In case your head has been buried in the sand this evening, you know that the debt deal struck between the White House and leaders from both parties in Congress cleared the House of Representatives by a vote of 269 to 161. The vote was made even more surreal when Rep. Gabrielle Giffords (D-AZ), who was the target of an assassination attempt during a constituent even earlier this year, showed up to cast a vote in favor of the deal.
The debt plan now moves over to the Senate where it is expected to clear tomorrow, though several conservatives, including Jim DeMint (R-SC) and Mike Lee (R-UT), are expected to vote against it.
We’ll have more on the deal in tomorrow.
[UPDATE] In case you’re wondering, Republicans voted 174 to 66 on the bill and Democrats were split down the middle, 95 to 95.
I don’t think there’s a soul who has read my writings would classify me as an Obama fan. There hasn’t been a lot he’s done that I’ve supported. Going forward, I doubt there’s a lot he will do that I’ll support either. We are diametrically opposed on many issues. I generally don’t agree with him on most budgetary issues either. However, I’m going to defend him a bit, because the conservative website Human Events has gone a little mad:
It’s time to face the unpleasant truth. President Barack Hussein Obama has gone mad.
He’s mad in both senses of the word. Later on Friday, after House Speaker John Boehner declared he would no longer waste his time “negotiating” with Obama, the President gave an astonishing press conference that played out like a nervous breakdown. I don’t know why the press covered it. They really shouldn’t cover any of his press conferences anymore. The price of a seat at the negotiating table is a plan, and Obama doesn’t have one.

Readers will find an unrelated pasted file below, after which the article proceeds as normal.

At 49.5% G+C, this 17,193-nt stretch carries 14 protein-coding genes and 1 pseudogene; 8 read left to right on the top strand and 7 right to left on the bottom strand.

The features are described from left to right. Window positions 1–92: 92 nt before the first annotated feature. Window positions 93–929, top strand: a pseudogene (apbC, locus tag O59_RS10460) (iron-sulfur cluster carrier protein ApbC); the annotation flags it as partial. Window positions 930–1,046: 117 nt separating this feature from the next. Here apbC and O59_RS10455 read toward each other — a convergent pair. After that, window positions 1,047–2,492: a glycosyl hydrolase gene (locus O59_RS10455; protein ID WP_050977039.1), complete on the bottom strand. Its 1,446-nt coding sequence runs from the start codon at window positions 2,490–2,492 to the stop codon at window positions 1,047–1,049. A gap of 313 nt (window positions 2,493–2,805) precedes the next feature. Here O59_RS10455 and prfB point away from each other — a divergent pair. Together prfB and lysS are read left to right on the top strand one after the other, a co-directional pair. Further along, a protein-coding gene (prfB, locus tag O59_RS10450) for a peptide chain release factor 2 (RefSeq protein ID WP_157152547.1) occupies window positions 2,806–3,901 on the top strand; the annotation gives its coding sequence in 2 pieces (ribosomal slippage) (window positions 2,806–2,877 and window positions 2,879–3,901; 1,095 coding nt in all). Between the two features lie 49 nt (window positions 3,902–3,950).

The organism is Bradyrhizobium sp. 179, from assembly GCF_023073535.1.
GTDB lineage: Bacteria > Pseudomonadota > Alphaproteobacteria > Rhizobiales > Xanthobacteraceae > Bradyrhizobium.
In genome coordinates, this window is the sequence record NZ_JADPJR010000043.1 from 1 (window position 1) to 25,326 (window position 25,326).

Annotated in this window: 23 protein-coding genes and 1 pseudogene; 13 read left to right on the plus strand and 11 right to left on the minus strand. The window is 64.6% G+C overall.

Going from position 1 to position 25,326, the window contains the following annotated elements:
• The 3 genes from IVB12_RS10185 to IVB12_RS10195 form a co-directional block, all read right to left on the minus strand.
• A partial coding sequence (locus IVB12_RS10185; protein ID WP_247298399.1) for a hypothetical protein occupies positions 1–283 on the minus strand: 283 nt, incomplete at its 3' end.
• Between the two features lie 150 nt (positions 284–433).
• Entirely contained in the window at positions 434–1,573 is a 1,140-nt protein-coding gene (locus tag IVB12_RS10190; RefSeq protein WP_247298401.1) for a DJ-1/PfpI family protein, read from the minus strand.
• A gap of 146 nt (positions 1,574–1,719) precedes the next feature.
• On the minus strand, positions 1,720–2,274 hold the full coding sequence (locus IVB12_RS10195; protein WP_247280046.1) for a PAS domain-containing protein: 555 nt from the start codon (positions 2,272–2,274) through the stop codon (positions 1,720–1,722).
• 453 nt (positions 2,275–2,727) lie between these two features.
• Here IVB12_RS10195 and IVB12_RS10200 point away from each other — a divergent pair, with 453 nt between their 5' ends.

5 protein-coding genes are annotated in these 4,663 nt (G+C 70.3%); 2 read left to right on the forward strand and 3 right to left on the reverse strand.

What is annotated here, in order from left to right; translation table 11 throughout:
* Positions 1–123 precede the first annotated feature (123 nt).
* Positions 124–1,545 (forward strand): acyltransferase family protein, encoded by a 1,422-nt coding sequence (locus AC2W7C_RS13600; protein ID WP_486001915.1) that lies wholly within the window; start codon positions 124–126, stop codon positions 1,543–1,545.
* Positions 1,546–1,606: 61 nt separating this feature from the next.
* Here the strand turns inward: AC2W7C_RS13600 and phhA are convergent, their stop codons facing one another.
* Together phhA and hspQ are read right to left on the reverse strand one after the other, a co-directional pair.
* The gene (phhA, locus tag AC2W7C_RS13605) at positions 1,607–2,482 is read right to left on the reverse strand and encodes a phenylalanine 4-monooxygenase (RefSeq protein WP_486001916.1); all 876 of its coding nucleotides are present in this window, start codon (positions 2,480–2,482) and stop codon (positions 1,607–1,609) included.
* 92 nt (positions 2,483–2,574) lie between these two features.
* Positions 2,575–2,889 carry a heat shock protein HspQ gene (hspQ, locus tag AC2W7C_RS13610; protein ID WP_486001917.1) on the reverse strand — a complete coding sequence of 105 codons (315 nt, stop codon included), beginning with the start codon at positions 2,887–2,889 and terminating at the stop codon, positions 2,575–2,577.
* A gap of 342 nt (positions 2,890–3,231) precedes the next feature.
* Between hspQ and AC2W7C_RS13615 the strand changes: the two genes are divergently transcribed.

There is no reason to pay the slightest attention to anything else the President says, until he produces a concrete proposal with real numbers. Otherwise, as Boehner discovered, no meaningful “negotiation” can occur.
So President Obama must have a plan, huh? Just FYI, President Obama can have all the plans he want, but they have to come through Congress anyways, so why does he have to have one in the first place. He, like many people on both sides, have a vague idea of what they want. I don’t necessarily agree with him on that one, but he’s not that different from most other folks, including more than a few in Congress.